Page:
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Blind veteran and lighthouse guide learns how to sail

PUBLISHED: 10:55 29 May 2018 | UPDATED: 11:01 29 May 2018

Chris Cardwell learning how to sail. Picture: Blind Veterans UK.

Chris Cardwell learning how to sail. Picture: Blind Veterans UK.

Archant

A blind veteran from Southwold has been taking to the waves and learning a new skill during a sailing taster day.

Chris Cardwell pictured in front of Southwold Lighthouse. Picture: Blind Veterans UK.Chris Cardwell pictured in front of Southwold Lighthouse. Picture: Blind Veterans UK.

Chris Cardwell, 66, was one of six from East Anglia to take part in the day organised by Blind Veterans UK and The East Anglian Sailing Trust.

Through the use of audio navigation units, tactile charts and Discovery Pens, the vision-impaired ex-service men were able to fully partake in the day of sailing in Levington, near Ipswich.

The veterans fulfilled a variety of roles on the yacht, including navigator, helmsman, mainsheet trimmer and grinder.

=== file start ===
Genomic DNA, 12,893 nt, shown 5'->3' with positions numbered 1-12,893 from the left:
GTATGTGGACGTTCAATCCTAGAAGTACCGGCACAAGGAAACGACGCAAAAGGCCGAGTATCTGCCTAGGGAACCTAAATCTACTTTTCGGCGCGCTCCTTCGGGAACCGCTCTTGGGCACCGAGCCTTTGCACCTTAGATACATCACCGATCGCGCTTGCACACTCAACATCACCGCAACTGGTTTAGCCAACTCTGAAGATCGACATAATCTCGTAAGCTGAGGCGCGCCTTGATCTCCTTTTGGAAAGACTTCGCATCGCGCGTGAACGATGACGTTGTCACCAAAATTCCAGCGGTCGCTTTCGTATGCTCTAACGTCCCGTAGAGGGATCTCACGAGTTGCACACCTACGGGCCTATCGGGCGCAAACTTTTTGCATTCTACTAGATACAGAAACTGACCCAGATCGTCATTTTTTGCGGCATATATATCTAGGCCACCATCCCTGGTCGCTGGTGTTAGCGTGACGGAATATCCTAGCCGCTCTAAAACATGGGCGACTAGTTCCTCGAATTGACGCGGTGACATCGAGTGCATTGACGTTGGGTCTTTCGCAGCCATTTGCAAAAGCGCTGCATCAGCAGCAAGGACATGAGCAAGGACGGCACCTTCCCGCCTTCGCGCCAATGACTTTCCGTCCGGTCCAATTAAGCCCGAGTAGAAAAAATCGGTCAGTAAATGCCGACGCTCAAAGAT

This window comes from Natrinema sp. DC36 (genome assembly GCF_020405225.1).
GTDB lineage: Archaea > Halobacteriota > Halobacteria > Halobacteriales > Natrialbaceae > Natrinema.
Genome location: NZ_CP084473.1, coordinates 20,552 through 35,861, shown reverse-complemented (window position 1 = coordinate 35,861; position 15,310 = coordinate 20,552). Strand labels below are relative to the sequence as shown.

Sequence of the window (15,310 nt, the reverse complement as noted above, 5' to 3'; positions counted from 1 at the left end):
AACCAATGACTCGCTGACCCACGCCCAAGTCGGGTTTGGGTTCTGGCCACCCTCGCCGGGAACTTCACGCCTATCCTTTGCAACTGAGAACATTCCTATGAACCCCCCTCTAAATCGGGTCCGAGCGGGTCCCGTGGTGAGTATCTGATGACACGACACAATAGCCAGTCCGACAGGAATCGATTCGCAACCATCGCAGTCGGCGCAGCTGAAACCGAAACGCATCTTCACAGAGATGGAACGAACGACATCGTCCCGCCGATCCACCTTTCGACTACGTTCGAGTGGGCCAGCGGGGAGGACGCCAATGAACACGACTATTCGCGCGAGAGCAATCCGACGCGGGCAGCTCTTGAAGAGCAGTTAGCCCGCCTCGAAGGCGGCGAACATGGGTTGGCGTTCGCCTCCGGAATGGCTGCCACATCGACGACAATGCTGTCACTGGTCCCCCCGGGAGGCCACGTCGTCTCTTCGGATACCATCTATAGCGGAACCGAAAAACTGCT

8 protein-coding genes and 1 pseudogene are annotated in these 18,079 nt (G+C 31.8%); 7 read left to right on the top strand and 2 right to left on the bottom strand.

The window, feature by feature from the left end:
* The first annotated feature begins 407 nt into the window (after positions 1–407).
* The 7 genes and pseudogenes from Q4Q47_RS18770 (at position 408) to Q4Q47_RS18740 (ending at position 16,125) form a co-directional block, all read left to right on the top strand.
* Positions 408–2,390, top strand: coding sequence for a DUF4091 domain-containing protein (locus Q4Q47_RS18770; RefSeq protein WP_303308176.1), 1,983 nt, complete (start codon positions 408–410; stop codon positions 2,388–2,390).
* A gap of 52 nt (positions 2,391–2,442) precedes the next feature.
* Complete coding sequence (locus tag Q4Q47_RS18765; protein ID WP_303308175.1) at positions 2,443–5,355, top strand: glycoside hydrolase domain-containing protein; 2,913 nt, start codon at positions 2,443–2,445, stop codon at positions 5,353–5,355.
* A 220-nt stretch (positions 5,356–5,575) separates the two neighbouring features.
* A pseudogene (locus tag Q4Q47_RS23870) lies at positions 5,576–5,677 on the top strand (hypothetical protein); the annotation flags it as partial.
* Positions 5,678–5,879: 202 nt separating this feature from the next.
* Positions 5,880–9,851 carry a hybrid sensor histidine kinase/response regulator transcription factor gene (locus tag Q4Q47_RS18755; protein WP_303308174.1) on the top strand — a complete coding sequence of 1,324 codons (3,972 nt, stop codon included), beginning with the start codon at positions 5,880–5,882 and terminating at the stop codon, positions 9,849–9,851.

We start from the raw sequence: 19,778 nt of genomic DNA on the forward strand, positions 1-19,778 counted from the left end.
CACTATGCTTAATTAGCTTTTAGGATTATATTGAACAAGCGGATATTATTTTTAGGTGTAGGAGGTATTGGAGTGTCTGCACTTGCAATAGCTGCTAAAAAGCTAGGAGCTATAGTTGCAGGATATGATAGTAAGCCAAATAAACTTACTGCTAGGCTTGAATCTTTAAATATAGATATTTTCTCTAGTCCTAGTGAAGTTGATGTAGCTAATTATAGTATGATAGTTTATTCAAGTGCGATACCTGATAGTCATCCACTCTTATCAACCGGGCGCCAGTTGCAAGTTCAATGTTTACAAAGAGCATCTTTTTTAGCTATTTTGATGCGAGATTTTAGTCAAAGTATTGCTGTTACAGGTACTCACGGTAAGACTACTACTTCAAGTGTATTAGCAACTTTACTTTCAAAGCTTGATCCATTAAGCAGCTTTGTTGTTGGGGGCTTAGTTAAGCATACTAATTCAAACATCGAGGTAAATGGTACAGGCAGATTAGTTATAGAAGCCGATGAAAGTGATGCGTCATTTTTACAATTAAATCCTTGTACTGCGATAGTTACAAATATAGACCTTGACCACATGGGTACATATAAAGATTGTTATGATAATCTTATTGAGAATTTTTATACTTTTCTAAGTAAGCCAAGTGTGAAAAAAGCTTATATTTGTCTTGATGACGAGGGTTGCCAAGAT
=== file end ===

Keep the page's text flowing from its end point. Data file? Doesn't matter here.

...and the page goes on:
Mr Cardwell said: “The best thing about the day was that it took me massively outside my comfort zone. Through working as a team with sighted sailors I could safely participate in the sailing of the vessel, far beyond what I had expected to be able to do.”

Mr Cardwell joined the Royal Army Medical Corps in 1971 and trained in the 212 Field Hospital based in Sheffield. He was discharged in 1974 as a Lance Corporal. Mr Cardwell was registered blind in 2008 with no sight in one eye and 10pc in the other.

He said: “I’m a guide at Southwold Lighthouse, so it was particularly special for me today to sail towards the Sunk Centre Lightvessel, just outside Harwich.”

Ian Jewry, a trustee of The East Anglian Sailing Trust and yachtmaster said: “The audio navigation device includes a fluxgate compass which beeps when the boat goes off course, meaning a vision-impaired helmsman can steer the boat.

“The new kit we’re really excited about are the tactile charts and Discovery Pens. The raised areas on the charts show the positions of landmarks like buoys and sandbanks. When you put the Discovery Pen on that area, you hear further information, allowing someone who is vision impaired to fully partake in the planning of a route through touch and audio.”

Blind Veterans UK was founded in 1915 and the charity’s initial purpose was to help and support soldiers blinded in the First World War. But the organisation has gone on to support more than 35,000 blind veterans and their families, spanning the Second World War to recent conflicts including Iraq and Afghanistan.

For more information about the charity visit blindveterans.org.uk/support

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